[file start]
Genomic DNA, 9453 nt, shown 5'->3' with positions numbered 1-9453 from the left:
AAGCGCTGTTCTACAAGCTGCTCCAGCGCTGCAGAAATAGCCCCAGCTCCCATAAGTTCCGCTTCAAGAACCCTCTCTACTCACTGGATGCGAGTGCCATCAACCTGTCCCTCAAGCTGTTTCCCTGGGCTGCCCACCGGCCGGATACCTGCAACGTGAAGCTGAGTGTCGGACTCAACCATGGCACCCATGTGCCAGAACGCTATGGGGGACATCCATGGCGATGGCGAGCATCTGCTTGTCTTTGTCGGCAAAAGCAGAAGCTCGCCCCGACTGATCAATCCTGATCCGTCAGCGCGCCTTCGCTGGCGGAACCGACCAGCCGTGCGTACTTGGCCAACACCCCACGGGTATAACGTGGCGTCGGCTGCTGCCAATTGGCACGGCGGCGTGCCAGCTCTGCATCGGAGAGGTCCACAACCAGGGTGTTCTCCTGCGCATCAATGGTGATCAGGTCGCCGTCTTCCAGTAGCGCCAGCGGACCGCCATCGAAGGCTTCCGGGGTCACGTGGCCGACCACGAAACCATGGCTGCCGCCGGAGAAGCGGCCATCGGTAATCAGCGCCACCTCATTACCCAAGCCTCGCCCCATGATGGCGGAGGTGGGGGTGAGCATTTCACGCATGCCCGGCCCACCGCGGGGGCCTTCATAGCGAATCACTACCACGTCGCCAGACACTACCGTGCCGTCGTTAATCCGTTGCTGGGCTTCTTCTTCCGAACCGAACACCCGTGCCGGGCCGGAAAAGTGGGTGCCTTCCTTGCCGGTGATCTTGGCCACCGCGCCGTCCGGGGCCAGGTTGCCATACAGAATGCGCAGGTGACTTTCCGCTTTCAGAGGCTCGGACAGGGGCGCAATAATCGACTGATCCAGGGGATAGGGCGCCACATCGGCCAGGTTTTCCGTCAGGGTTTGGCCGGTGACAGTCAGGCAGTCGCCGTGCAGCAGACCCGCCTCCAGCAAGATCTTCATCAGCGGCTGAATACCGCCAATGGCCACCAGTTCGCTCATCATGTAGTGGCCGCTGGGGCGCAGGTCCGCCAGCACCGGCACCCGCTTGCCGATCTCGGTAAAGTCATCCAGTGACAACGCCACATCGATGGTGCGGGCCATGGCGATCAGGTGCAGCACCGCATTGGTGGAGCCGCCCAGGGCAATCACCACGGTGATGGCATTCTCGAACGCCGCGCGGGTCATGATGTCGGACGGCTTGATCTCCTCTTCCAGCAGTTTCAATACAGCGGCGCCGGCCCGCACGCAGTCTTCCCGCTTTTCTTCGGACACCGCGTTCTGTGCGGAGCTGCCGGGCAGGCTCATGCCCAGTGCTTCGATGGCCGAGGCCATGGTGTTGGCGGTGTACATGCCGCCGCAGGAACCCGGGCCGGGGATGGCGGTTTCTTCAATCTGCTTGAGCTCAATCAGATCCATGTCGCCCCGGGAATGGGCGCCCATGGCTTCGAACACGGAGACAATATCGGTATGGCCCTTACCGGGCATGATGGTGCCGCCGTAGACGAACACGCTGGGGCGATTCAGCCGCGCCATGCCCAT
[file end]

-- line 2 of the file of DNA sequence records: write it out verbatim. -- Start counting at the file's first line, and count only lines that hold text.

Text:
AAGCGCTGTTCTACAAGCTGCTCCAGCGCTGCAGAAATAGCCCCAGCTCCCATAAGTTCCGCTTCAAGAACCCTCTCTACTCACTGGATGCGAGTGCCATCAACCTGTCCCTCAAGCTGTTTCCCTGGGCTGCCCACCGGCCGGATACCTGCAACGTGAAGCTGAGTGTCGGACTCAACCATGGCACCCATGTGCCAGAACGCTATGGGGGACATCCATGGCGATGGCGAGCATCTGCTTGTCTTTGTCGGCAAAAGCAGAAGCTCGCCCCGACTGATCAATCCTGATCCGTCAGCGCGCCTTCGCTGGCGGAACCGACCAGCCGTGCGTACTTGGCCAACACCCCACGGGTATAACGTGGCGTCGGCTGCTGCCAATTGGCACGGCGGCGTGCCAGCTCTGCATCGGAGAGGTCCACAACCAGGGTGTTCTCCTGCGCATCAATGGTGATCAGGTCGCCGTCTTCCAGTAGCGCCAGCGGACCGCCATCGAAGGCTTCCGGGGTCACGTGGCCGACCACGAAACCATGGCTGCCGCCGGAGAAGCGGCCATCGGTAATCAGCGCCACCTCATTACCCAAGCCTCGCCCCATGATGGCGGAGGTGGGGGTGAGCATTTCACGCATGCCCGGCCCACCGCGGGGGCCTTCATAGCGAATCACTACCACGTCGCCAGACACTACCGTGCCGTCGTTAATCCGTTGCTGGGCTTCTTCTTCCGAACCGAACACCCGTGCCGGGCCGGAAAAGTGGGTGCCTTCCTTGCCGGTGATCTTGGCCACCGCGCCGTCCGGGGCCAGGTTGCCATACAGAATGCGCAGGTGACTTTCCGCTTTCAGAGGCTCGGACAGGGGCGCAATAATCGACTGATCCAGGGGATAGGGCGCCACATCGGCCAGGTTTTCCGTCAGGGTTTGGCCGGTGACAGTCAGGCAGTCGCCGTGCAGCAGACCCGCCTCCAGCAAGATCTTCATCAGCGGCTGAATACCGCCAATGGCCACCAGTTCGCTCATCATGTAGTGGCCGCTGGGGCGCAGGTCCGCCAGCACCGGCACCCGCTTGCCGATCTCGGTAAAGTCATCCAGTGACAACGCCACATCGATGGTGCGGGCCATGGCGATCAGGTGCAGCACCGCATTGGTGGAGCCGCCCAGGGCAATCACCACGGTGATGGCATTCTCGAACGCCGCGCGGGTCATGATGTCGGACGGCTTGATCTCCTCTTCCAGCAGTTTCAATACAGCGGCGCCGGCCCGCACGCAGTCTTCCCGCTTTTCTTCGGACACCGCGTTCTGTGCGGAGCTGCCGGGCAGGCTCATGCCCAGTGCTTCGATGGCCGAGGCCATGGTGTTGGCGGTGTACATGCCGCCGCAGGAACCCGGGCCGGGGATGGCGGTTTCTTCAATCTGCTTGAGCTCAATCAGATCCATGTCGCCCCGGGAATGGGCGCCCATGGCTTCGAACACGGAGACAATATCGGTATGGCCCTTACCGGGCATGATGGTGCCGCCGTAGACGAACACGCTGGGGCGATTCAGCCGCGCCATGCCCAT